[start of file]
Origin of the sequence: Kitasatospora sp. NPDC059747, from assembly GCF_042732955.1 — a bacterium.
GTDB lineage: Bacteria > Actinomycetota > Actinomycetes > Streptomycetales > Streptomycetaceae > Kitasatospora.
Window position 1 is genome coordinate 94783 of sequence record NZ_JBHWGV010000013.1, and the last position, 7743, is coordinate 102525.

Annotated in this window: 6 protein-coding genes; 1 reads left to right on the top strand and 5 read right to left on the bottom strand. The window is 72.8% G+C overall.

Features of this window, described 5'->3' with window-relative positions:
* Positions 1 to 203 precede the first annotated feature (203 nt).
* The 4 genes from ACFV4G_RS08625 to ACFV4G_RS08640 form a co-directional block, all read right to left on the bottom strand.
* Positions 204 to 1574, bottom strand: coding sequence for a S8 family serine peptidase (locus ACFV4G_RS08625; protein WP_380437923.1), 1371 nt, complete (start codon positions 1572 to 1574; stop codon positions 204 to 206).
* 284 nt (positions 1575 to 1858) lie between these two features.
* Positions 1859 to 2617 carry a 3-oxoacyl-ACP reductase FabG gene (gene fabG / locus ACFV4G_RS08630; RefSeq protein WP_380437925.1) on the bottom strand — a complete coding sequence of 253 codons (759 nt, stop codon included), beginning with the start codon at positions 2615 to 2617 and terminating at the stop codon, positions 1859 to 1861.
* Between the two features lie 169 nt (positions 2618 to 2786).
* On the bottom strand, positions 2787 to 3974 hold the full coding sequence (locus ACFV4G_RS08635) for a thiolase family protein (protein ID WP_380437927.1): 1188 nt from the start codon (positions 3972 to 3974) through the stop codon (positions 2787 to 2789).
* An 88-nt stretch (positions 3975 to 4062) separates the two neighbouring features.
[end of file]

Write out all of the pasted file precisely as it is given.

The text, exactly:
Origin of the sequence: Kitasatospora sp. NPDC059747, from assembly GCF_042732955.1 — a bacterium.
GTDB lineage: Bacteria > Actinomycetota > Actinomycetes > Streptomycetales > Streptomycetaceae > Kitasatospora.
Window position 1 is genome coordinate 94783 of sequence record NZ_JBHWGV010000013.1, and the last position, 7743, is coordinate 102525.

Annotated in this window: 6 protein-coding genes; 1 reads left to right on the top strand and 5 read right to left on the bottom strand. The window is 72.8% G+C overall.

Features of this window, described 5'->3' with window-relative positions:
* Positions 1 to 203 precede the first annotated feature (203 nt).
* The 4 genes from ACFV4G_RS08625 to ACFV4G_RS08640 form a co-directional block, all read right to left on the bottom strand.
* Positions 204 to 1574, bottom strand: coding sequence for a S8 family serine peptidase (locus ACFV4G_RS08625; protein WP_380437923.1), 1371 nt, complete (start codon positions 1572 to 1574; stop codon positions 204 to 206).
* 284 nt (positions 1575 to 1858) lie between these two features.
* Positions 1859 to 2617 carry a 3-oxoacyl-ACP reductase FabG gene (gene fabG / locus ACFV4G_RS08630; RefSeq protein WP_380437925.1) on the bottom strand — a complete coding sequence of 253 codons (759 nt, stop codon included), beginning with the start codon at positions 2615 to 2617 and terminating at the stop codon, positions 1859 to 1861.
* Between the two features lie 169 nt (positions 2618 to 2786).
* On the bottom strand, positions 2787 to 3974 hold the full coding sequence (locus ACFV4G_RS08635) for a thiolase family protein (protein ID WP_380437927.1): 1188 nt from the start codon (positions 3972 to 3974) through the stop codon (positions 2787 to 2789).
* An 88-nt stretch (positions 3975 to 4062) separates the two neighbouring features.